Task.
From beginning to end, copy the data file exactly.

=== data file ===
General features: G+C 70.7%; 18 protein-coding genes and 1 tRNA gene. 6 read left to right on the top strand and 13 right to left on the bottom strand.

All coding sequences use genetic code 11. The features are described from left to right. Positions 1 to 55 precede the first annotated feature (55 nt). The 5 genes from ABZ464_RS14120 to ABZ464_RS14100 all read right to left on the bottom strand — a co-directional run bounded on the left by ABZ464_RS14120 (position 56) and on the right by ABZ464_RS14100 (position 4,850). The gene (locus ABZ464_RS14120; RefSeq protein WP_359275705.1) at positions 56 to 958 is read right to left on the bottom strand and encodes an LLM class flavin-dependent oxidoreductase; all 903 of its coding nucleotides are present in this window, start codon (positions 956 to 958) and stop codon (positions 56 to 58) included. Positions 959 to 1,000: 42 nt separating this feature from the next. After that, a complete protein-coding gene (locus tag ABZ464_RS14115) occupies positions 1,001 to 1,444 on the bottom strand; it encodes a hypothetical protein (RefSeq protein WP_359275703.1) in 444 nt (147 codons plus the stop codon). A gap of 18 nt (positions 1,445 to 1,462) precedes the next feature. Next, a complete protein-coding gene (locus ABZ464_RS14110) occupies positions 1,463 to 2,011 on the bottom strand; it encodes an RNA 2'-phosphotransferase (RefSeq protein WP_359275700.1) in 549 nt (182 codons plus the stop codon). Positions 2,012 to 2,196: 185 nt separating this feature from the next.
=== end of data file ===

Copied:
General features: G+C 70.7%; 18 protein-coding genes and 1 tRNA gene. 6 read left to right on the top strand and 13 right to left on the bottom strand.

All coding sequences use genetic code 11. The features are described from left to right. Positions 1 to 55 precede the first annotated feature (55 nt). The 5 genes from ABZ464_RS14120 to ABZ464_RS14100 all read right to left on the bottom strand — a co-directional run bounded on the left by ABZ464_RS14120 (position 56) and on the right by ABZ464_RS14100 (position 4,850). The gene (locus ABZ464_RS14120; RefSeq protein WP_359275705.1) at positions 56 to 958 is read right to left on the bottom strand and encodes an LLM class flavin-dependent oxidoreductase; all 903 of its coding nucleotides are present in this window, start codon (positions 956 to 958) and stop codon (positions 56 to 58) included. Positions 959 to 1,000: 42 nt separating this feature from the next. After that, a complete protein-coding gene (locus tag ABZ464_RS14115) occupies positions 1,001 to 1,444 on the bottom strand; it encodes a hypothetical protein (RefSeq protein WP_359275703.1) in 444 nt (147 codons plus the stop codon). A gap of 18 nt (positions 1,445 to 1,462) precedes the next feature. Next, a complete protein-coding gene (locus ABZ464_RS14110) occupies positions 1,463 to 2,011 on the bottom strand; it encodes an RNA 2'-phosphotransferase (RefSeq protein WP_359275700.1) in 549 nt (182 codons plus the stop codon). Positions 2,012 to 2,196: 185 nt separating this feature from the next.